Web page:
The Court of Appeal has rejected a Law Commission proposal to double payments for pain and suffering damages which would have cost the insurance industry £2bn retrospectively and £1bn a year in future.
Instead, the Court ruled in eight test cases not to increase damages for under £10,000 while introducing a sliding scale increase for claims above that figure.
It starts at 1% for a claim costing £10,001 and rises to a maximum 33% for the highest level £150,000 claim.
Insurers now face a retrospective bill of between £100m and £200m, and £40m to £80m a year in the future because the vast bulk of pain and suffering awards are under £10,000, says the ABI.
The biggest winners in the decision are motor insurers who otherwise would have been forced to massively hike premiums in a bid to keep pace with new claims inflation.
The Association of British Insurers said that the Law Society's recommendations would have resulted in motor insurance premiums rising by 10% and employers' liability cover by 20%-30%.
ABI director general Mary Francis said it was fair for society to judge what levels of compensation for accident victims are fair, but added that society has to be prepared to meet the costs.
"The Court of Appeal has taken account of this in its judgement, and decided that damages should be larger for the most serious cases, where advances in medical science have led to longer life expectancies," she said.
The Court of Appeal is now looking for the Judicial Studies Board to prepare a new edition of their guidelines. It believes the courts should use the Retail Price Index to find the appropriate level of award for assessing general damages. This means there is the prospect of some minor variation in assessing these general damages in the short term.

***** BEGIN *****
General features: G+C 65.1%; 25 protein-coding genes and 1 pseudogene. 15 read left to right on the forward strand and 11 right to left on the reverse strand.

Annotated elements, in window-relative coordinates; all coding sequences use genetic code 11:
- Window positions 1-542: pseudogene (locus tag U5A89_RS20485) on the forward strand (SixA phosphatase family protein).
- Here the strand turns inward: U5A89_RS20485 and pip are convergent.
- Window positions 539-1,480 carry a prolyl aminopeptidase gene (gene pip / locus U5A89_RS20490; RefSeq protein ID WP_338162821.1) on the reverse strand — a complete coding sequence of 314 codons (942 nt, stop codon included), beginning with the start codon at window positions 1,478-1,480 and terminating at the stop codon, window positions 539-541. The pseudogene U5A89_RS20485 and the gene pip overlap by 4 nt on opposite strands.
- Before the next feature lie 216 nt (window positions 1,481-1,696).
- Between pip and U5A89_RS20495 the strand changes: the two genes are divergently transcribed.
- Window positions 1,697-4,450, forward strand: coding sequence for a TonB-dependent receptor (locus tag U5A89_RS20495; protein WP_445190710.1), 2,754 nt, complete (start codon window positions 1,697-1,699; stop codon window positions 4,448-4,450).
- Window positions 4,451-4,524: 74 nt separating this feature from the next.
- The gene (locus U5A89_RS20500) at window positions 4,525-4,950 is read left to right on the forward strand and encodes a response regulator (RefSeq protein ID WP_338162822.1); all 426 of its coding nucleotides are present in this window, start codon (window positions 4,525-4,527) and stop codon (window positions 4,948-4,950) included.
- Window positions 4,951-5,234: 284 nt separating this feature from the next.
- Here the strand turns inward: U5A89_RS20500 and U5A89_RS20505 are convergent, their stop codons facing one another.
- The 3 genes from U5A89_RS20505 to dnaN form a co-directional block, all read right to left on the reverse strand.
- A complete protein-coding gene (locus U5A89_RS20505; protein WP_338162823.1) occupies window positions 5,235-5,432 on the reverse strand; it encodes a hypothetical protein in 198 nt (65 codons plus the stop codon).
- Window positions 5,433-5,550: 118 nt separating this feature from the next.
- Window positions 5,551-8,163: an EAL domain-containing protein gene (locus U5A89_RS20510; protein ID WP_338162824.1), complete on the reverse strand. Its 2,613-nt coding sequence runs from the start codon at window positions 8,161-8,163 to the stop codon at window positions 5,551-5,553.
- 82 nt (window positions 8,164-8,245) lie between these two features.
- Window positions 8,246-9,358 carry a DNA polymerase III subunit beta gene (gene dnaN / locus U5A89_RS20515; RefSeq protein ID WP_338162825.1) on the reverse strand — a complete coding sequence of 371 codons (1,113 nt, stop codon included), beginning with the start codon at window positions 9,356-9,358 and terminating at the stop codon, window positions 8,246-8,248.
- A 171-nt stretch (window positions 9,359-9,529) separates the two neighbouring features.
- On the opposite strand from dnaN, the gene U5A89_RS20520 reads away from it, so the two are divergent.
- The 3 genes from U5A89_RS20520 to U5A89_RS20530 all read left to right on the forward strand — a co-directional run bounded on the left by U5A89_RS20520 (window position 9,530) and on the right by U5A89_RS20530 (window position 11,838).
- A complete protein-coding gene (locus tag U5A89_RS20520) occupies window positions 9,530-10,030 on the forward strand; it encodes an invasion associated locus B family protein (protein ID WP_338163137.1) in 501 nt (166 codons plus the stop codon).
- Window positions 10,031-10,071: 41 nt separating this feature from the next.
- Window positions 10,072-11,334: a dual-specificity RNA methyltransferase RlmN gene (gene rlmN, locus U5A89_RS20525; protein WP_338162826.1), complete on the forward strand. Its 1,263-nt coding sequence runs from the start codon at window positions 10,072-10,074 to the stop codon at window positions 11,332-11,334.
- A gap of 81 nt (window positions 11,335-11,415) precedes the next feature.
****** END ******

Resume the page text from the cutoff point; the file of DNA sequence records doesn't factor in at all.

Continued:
The Law Commission had recommended that there should be an increase of at least 50% but not more than a 100% for damages more than £3,000. It suggested there should be a smaller tapered uplift from £2,000 to £3,000.
Laura Wilkin, partner at law firm Weightmans, said the decision will not alter how courts approach settling damages.
"Insurers will be heartened by what appears to be a conservative approach by the Court of Appeal," she said. "This judgement will not radically change how the courts approach the issue of settling damages.
"It seems that the Law Commission attached too much importance to the survey it commissioned, which was flawed in terms of the questions asked and data collected. Thankfully, insurers' representations have not gone unheard," she added.
| General Damages Ready Reckoner|
(Provided by Kennedy's Law Firm)
|Old Award|| Sliding|
|The above table strictly applies the 33.33% increase between £10,000 and £150,000 awards. It is only intended as a guideline and indeed the Court of Appeal in the eight test cases exercised its discretion referring to an increase in bands.|